Photos of the Thomas farm from Mr. Frank Thomas, the grandson of Willam Thomas.
The postcard craze of the early 1900s embraced all the holidays. Two of the holidays, excluding Christmas and New Year’s, were the next largest, Halloween and Thanksgiving. For one cent, a colorful, often embossed card, the best printed in England or Germany, could be sent to any state. The average card costs less than twenty cents and the cheapest often three for a dime.
Both Halloween and Thanksgiving were celebrated as family holidays for adults and included the children. On the back of one of the cards shown is the following printed invitation: “Yourself and company are cordially invited to attend the Masquerade given by the LYRIC CLUB at Frankfort Temple – Thursday, Thanksgiving night – Nov. 24, 1910.” “Come and meet King Carnival!” “Mueller’s (no relation) popular orchestra.”‘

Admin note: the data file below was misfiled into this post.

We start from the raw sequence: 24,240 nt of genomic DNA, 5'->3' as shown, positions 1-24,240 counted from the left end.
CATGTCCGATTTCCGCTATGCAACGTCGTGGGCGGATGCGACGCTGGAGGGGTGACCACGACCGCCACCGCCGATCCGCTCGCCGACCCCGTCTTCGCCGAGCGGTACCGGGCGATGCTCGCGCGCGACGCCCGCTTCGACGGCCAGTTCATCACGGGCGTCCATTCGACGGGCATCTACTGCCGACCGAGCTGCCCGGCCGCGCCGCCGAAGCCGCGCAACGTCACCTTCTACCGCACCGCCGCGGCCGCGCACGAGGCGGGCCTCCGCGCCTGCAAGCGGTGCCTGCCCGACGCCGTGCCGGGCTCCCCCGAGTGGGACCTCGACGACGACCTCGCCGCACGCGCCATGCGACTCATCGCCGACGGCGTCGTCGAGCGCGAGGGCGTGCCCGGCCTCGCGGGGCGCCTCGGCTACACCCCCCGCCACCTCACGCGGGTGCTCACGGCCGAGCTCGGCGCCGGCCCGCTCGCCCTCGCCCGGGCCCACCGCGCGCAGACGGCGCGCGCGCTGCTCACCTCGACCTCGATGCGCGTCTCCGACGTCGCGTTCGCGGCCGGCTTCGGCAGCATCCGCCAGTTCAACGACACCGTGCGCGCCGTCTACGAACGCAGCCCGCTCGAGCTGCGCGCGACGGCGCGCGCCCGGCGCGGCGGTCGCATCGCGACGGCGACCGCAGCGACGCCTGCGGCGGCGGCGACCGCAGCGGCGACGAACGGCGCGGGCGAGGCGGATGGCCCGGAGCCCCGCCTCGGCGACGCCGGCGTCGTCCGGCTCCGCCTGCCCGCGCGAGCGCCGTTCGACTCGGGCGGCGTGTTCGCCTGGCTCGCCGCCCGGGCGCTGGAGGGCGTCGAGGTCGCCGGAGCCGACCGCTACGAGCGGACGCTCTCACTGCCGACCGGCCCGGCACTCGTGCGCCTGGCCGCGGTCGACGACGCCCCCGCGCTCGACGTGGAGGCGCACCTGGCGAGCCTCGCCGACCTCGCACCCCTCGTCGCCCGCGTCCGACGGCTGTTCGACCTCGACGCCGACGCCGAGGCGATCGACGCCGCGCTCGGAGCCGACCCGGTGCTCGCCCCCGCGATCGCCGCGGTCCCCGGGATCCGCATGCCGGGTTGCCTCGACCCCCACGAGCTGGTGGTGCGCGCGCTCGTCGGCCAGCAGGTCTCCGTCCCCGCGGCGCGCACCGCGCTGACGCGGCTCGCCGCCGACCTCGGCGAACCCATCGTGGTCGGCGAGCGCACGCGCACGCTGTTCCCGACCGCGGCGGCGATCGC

Just a few examples of the millions of cards produced over a period of a short span of twenty years are
here reproduced in “flat black”. The rise of greeting card companies, World War I, and other circumstances caused the surviving postcard companies to abandon holiday cards and concentrate on the ever-popular scenic view cards with the handwritten message… “Having a wonderful time, wish you were here”……